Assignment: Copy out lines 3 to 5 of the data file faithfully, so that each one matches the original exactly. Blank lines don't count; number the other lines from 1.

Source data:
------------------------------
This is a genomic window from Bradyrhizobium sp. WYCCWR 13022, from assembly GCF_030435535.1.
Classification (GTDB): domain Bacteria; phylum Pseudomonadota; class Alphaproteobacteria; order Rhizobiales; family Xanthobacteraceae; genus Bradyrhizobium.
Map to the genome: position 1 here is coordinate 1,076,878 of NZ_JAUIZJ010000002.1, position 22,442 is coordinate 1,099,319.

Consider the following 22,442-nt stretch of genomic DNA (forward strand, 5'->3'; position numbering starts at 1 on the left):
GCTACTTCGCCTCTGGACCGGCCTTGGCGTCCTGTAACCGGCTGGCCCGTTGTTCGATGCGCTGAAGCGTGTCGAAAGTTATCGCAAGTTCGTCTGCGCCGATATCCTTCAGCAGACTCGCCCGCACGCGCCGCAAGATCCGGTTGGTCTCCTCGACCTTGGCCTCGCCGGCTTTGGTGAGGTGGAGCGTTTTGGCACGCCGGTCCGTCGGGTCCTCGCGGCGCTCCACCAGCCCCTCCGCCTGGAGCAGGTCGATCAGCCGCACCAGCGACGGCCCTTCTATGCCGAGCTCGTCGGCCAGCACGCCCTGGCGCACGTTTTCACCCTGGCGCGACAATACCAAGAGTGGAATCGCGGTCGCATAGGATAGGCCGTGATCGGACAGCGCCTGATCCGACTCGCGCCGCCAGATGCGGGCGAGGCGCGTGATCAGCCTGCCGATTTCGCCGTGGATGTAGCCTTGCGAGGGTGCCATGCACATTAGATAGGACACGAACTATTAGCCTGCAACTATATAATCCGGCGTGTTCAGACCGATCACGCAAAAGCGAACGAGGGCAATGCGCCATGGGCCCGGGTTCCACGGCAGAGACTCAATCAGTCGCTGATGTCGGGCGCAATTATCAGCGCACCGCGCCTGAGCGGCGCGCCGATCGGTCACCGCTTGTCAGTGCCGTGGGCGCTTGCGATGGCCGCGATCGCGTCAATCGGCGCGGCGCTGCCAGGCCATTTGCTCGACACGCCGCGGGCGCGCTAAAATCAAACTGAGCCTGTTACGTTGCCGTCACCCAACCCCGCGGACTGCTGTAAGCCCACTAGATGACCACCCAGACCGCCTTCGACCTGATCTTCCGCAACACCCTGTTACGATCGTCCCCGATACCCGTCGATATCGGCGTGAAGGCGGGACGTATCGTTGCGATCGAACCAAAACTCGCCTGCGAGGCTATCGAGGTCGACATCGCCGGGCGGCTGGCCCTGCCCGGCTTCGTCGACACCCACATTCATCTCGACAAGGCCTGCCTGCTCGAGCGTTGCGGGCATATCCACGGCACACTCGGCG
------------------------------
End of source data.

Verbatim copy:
Map to the genome: position 1 here is coordinate 1,076,878 of NZ_JAUIZJ010000002.1, position 22,442 is coordinate 1,099,319.

Consider the following 22,442-nt stretch of genomic DNA (forward strand, 5'->3'; position numbering starts at 1 on the left):
GCTACTTCGCCTCTGGACCGGCCTTGGCGTCCTGTAACCGGCTGGCCCGTTGTTCGATGCGCTGAAGCGTGTCGAAAGTTATCGCAAGTTCGTCTGCGCCGATATCCTTCAGCAGACTCGCCCGCACGCGCCGCAAGATCCGGTTGGTCTCCTCGACCTTGGCCTCGCCGGCTTTGGTGAGGTGGAGCGTTTTGGCACGCCGGTCCGTCGGGTCCTCGCGGCGCTCCACCAGCCCCTCCGCCTGGAGCAGGTCGATCAGCCGCACCAGCGACGGCCCTTCTATGCCGAGCTCGTCGGCCAGCACGCCCTGGCGCACGTTTTCACCCTGGCGCGACAATACCAAGAGTGGAATCGCGGTCGCATAGGATAGGCCGTGATCGGACAGCGCCTGATCCGACTCGCGCCGCCAGATGCGGGCGAGGCGCGTGATCAGCCTGCCGATTTCGCCGTGGATGTAGCCTTGCGAGGGTGCCATGCACATTAGATAGGACACGAACTATTAGCCTGCAACTATATAATCCGGCGTGTTCAGACCGATCACGCAAAAGCGAACGAGGGCAATGCGCCATGGGCCCGGGTTCCACGGCAGAGACTCAATCAGTCGCTGATGTCGGGCGCAATTATCAGCGCACCGCGCCTGAGCGGCGCGCCGATCGGTCACCGCTTGTCAGTGCCGTGGGCGCTTGCGATGGCCGCGATCGCGTCAATCGGCGCGGCGCTGCCAGGCCATTTGCTCGACACGCCGCGGGCGCGCTAAAATCAAACTGAGCCTGTTACGTTGCCGTCACCCAACCCCGCGGACTGCTGTAAGCCCACTAGATGACCACCCAGACCGCCTTCGACCTGATCTTCCGCAACACCCTGTTACGATCGTCCCCGATACCCGTCGATATCGGCGTGAAGGCGGGACGTATCGTTGCGATCGAACCAAAACTCGCCTGCGAGGCTATCGAGGTCGACATCGCCGGGCGGCTGGCCCTGCCCGGCTTCGTCGACACCCACATTCATCTCGACAAGGCCTGCCTGCTCGAGCGTTGCGGGCATATCCACGGCACACTCGGCG